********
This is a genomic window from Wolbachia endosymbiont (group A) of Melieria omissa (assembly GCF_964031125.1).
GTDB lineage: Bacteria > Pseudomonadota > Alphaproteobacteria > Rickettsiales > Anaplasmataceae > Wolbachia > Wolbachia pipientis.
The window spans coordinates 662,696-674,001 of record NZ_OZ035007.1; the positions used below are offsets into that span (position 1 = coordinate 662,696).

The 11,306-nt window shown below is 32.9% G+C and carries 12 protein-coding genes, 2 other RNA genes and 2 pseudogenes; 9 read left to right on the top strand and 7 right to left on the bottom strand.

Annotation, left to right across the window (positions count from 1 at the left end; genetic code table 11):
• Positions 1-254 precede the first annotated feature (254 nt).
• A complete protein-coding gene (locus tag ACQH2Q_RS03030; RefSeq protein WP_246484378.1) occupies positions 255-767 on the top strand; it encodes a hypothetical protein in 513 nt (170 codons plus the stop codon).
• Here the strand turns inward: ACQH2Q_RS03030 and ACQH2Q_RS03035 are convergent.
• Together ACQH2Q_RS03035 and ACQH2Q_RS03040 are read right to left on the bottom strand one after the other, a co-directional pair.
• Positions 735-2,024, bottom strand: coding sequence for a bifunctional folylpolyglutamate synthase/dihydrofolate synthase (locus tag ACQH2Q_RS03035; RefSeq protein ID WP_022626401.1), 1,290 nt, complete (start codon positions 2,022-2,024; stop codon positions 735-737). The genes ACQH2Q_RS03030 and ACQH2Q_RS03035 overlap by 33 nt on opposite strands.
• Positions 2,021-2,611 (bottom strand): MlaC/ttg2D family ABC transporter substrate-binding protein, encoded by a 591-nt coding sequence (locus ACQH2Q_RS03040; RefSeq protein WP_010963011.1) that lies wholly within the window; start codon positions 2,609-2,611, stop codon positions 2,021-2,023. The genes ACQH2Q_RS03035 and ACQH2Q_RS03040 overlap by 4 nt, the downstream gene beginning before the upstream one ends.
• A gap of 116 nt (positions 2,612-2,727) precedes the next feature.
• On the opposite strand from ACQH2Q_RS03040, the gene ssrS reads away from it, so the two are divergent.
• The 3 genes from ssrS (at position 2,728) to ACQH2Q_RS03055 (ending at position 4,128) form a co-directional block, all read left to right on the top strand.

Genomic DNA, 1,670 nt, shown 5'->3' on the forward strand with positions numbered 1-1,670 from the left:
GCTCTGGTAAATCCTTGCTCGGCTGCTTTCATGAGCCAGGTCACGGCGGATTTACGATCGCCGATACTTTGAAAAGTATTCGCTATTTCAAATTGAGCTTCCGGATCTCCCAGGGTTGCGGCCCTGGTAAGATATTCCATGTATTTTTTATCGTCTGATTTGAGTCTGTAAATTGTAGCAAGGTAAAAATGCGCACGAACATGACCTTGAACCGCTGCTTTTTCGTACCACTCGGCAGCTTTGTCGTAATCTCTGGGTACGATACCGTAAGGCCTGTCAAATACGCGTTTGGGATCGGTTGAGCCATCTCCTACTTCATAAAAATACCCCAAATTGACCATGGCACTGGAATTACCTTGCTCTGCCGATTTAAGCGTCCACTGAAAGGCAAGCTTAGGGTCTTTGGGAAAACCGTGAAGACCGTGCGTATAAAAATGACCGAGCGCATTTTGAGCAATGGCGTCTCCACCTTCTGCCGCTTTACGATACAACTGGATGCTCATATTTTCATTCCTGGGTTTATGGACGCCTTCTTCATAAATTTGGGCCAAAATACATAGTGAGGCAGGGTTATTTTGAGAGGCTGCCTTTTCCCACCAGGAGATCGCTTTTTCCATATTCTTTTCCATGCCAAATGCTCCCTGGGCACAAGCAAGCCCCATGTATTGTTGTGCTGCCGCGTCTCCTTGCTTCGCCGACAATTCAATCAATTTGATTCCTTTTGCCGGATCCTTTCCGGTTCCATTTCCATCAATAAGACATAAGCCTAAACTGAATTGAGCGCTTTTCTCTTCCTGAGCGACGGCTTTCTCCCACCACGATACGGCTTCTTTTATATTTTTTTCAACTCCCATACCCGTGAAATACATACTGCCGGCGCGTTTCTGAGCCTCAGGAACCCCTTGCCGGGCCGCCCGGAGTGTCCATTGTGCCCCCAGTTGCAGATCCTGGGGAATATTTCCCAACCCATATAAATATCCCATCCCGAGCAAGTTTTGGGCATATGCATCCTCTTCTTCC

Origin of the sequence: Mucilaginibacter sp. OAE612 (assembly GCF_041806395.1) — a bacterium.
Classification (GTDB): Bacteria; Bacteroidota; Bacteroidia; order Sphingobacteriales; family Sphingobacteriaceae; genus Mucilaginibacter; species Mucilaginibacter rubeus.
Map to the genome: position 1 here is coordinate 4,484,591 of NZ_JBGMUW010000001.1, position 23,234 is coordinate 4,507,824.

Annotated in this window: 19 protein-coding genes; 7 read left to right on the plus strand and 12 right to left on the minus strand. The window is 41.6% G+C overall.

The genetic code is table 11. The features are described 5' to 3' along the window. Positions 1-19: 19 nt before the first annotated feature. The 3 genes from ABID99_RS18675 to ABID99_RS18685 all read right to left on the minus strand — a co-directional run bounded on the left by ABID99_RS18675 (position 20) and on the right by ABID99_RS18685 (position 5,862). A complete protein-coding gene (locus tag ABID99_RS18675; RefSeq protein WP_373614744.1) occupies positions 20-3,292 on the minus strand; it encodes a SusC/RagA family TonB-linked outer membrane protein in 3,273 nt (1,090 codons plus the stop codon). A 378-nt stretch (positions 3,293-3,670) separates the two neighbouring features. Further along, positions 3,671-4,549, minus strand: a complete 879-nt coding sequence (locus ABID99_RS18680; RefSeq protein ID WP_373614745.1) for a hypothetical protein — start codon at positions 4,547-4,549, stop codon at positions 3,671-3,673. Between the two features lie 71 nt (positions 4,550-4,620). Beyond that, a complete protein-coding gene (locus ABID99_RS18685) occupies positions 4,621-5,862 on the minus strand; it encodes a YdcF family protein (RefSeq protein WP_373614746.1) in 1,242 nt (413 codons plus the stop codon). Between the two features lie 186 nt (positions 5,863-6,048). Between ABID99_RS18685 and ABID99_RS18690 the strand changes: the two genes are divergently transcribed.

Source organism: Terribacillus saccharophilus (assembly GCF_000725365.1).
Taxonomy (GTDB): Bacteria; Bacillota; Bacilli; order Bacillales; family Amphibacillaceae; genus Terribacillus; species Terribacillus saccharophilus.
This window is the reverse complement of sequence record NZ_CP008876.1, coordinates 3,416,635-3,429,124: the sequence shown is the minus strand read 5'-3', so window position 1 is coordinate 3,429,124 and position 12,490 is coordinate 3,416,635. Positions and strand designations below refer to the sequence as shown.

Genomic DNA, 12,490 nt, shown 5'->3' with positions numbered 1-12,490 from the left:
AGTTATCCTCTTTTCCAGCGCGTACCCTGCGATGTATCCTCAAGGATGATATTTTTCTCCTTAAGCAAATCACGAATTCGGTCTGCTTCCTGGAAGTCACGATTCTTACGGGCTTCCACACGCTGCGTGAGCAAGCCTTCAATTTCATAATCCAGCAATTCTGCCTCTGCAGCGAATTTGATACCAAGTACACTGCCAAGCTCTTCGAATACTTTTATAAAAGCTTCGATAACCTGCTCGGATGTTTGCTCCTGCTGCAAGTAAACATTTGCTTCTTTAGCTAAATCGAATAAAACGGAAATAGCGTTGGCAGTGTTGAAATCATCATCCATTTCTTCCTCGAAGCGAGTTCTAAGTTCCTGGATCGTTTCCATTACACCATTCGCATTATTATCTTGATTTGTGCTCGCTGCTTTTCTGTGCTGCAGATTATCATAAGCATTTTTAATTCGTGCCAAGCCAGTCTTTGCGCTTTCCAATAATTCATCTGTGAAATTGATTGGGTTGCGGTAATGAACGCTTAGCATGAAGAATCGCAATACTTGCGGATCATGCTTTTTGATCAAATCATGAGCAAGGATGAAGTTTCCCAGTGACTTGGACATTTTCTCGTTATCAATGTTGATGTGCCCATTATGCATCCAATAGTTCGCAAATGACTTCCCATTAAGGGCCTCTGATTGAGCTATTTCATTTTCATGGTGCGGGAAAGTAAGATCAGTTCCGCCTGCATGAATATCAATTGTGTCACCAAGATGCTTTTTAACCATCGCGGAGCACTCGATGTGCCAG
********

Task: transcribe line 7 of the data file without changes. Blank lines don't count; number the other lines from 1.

• A complete protein-coding gene (locus tag ACQH2Q_RS03030; RefSeq protein WP_246484378.1) occupies positions 255-767 on the top strand; it encodes a hypothetical protein in 513 nt (170 codons plus the stop codon).